Questions About Cataracts & Cataract Surgery

What is a cataract?

A cataract is a cloudiness in the eye’s natural lens; the lens lies between the front and back areas of the eye.

Is it true that cataracts are only found in older people?

About 50% of the general population has a cataract by the age of 65; just about everyone over the age of 75 has at least one cataract. In very rare cases, infants can have congenital cataracts. These, however, are usually related to the mother having German measles, chicken pox or some other infectious disease during her pregnancy. Cataracts can also be hereditary.

I was diagnosed with cataracts but my doctor wants to “wait” to treat them. Why?

Cataracts start very small typically and are practically unnoticeable; they will gradual grow larger, and when they begin to interfere with your vision and lifestyle, then it is time to remove them. You should visit your eye doctor regularly so he/she can monitor the progress of the cataracts. Some never reach the stage where they need to be removed, but when they make driving and everyday tasks difficult, surgery may be indicated.

How are cataracts removed? Is the surgery dangerous?

All surgery involves some risks including infection, bleeding, etc. However, the good news is that cataract surgery is the most commonly performed surgery in the United States each year, and most cataract surgeons have performed literally thousands of these procedures.

Your cataract surgeon will make a small incision and will either remove the lens as is, or he/she will use an ultrasound, laser, or surgical solution to break up the lens and then remove it. The back membrane of the lens is left in place, and, usually, a replacement lens called an intraocular lens (or IOL) is inserted.

Will I have to wear glasses after cataract surgery?

These days, patients who have IOLs implanted during cataract surgery may need reading glasses for close-up vision but for nothing else. In the past, patients had to wear very thick glasses after cataract surgery; thankfully, advances in technique and technology have eliminated the need for those unsightly thick glasses.

What advice would you give people as to why it is important to schedule regular eye exams to check for glaucoma and cataracts? 

Dr. Paul Cutarelli, of Cutarelli Vision in Denver, CO, offers this answer:

"Regular yearly eye exams are recommended to evalurate for cataracts and glaucoma. Glaucoma is an eye condition in which the optic nerve is damaged by age, eye pressure, genetics, ocular malformations and other causes. This results in loss of vision in the peripheral visual field; over time this loss of vision progresses to the center of the visual field. Eye drops can often slow or halt the progression of glaucoma and optic nerve damage. Lasers and surgery can also be performed. Optic nerve damage due to glaucoma almost always begins silently. Like high blood pressure, glaucoma is a silent killer, but of optic nerves and vision. Regular yearly eye exams can very often detect glaucoma in its earliest stages, before visual loss has become severe. Visual loss from glaucoma is often permanent so prevention is advised.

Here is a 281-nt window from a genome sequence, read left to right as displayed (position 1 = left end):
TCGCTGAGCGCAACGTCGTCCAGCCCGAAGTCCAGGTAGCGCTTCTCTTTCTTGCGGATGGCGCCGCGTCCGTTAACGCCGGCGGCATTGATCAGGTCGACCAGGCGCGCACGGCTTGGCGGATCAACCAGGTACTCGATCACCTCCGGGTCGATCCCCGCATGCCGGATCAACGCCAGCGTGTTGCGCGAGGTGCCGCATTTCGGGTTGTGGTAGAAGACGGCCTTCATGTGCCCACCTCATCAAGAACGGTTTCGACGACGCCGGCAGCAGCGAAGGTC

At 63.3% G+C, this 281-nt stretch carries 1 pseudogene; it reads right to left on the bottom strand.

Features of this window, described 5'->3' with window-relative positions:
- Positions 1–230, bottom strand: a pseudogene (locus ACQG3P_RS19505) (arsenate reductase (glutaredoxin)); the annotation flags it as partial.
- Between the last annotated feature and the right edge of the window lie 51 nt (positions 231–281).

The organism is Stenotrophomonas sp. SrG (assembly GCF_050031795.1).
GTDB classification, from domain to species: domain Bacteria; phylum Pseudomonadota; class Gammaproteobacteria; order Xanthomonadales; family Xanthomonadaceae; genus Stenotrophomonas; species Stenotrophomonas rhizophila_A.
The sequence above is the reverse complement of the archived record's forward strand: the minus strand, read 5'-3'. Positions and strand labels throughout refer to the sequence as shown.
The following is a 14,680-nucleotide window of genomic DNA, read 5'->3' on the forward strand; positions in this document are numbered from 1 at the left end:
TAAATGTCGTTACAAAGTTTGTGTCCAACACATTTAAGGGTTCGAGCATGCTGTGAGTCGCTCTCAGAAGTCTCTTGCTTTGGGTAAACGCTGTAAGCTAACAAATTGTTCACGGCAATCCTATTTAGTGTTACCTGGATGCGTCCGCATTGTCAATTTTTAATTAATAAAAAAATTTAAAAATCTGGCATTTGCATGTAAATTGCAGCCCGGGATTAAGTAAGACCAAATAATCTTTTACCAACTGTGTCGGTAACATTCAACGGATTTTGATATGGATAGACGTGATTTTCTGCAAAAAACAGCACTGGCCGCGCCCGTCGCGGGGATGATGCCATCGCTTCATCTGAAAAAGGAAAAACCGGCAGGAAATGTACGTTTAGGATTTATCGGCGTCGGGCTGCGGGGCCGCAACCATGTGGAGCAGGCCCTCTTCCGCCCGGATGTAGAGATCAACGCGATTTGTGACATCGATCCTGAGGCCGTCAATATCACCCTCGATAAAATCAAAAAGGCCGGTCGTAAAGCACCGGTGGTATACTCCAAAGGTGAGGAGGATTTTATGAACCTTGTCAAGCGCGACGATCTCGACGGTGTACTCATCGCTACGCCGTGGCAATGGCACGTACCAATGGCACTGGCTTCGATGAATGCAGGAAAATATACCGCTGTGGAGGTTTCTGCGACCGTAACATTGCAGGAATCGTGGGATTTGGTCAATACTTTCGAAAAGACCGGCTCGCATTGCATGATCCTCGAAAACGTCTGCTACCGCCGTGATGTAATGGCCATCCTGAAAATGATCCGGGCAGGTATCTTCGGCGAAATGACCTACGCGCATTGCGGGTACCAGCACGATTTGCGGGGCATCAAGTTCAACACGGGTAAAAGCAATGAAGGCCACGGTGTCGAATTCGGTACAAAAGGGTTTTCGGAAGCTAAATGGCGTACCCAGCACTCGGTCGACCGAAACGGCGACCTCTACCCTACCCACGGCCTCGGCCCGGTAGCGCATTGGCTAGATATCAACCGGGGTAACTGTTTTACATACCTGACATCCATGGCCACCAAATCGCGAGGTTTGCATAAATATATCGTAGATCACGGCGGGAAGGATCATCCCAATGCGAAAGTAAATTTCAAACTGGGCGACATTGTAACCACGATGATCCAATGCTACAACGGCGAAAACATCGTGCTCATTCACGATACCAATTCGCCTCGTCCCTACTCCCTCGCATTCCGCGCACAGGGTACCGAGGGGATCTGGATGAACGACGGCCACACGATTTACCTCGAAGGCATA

Cataracts are the most common cause of treatable blindness in the world. Cataract is a Greek word for 'cloudy lens.' In your eye there is a lens, called the crystalline lens. It is approximately the size, shape and thickness of a Plain M & M Candy, but it is made of a clear gelatin substance, mainly comprised of protein. With cataract, that clear gelatin-like substance becomes opaque or cloudy. The symptoms that result from this cataract are blurred vision, poor night vision, glare, light sensitvity especially to car headlights, loss of contrast, and skipping of letters while reading. Cataract surgery is perhaps the most successful of all outpatient surgeries. No stitches, no needles, no shots and no patches are typically used in this 10 minute surgery. The cataract is gently emulsified using microvibrating ultrasound technology through a small incision typically measuring less than 2.5 mm. A small lens made of acrylic or collamer is implanted in the eye in typical cataract surgery. Cataract surgery is a great opportunity to restore vision, and to choose a customized lens implant with customized features for you. That lens implant can eliminate the need for reading glasses by restoring reading and computer vision. Astigmatism and glasses can be nearly eliminated with a small lens implanted at the time of cataract surgery. Your annual eye exam with your ophthalmologist will reveal if you have cataracts. Cataract surgery is an opportunity to change your vision for the better. " 

Please contact us for more information about IOL technology or to speak with an experienced cataract surgeon in your area.

eye surgery

Cataract Surgery Disclaimer: The information provided by CataractEye.com about cataract treatment and cataract surgery, is not intended as medical advice. Please contact a cataract surgeon in your area for a free cataract surgery consultation to discuss your goals.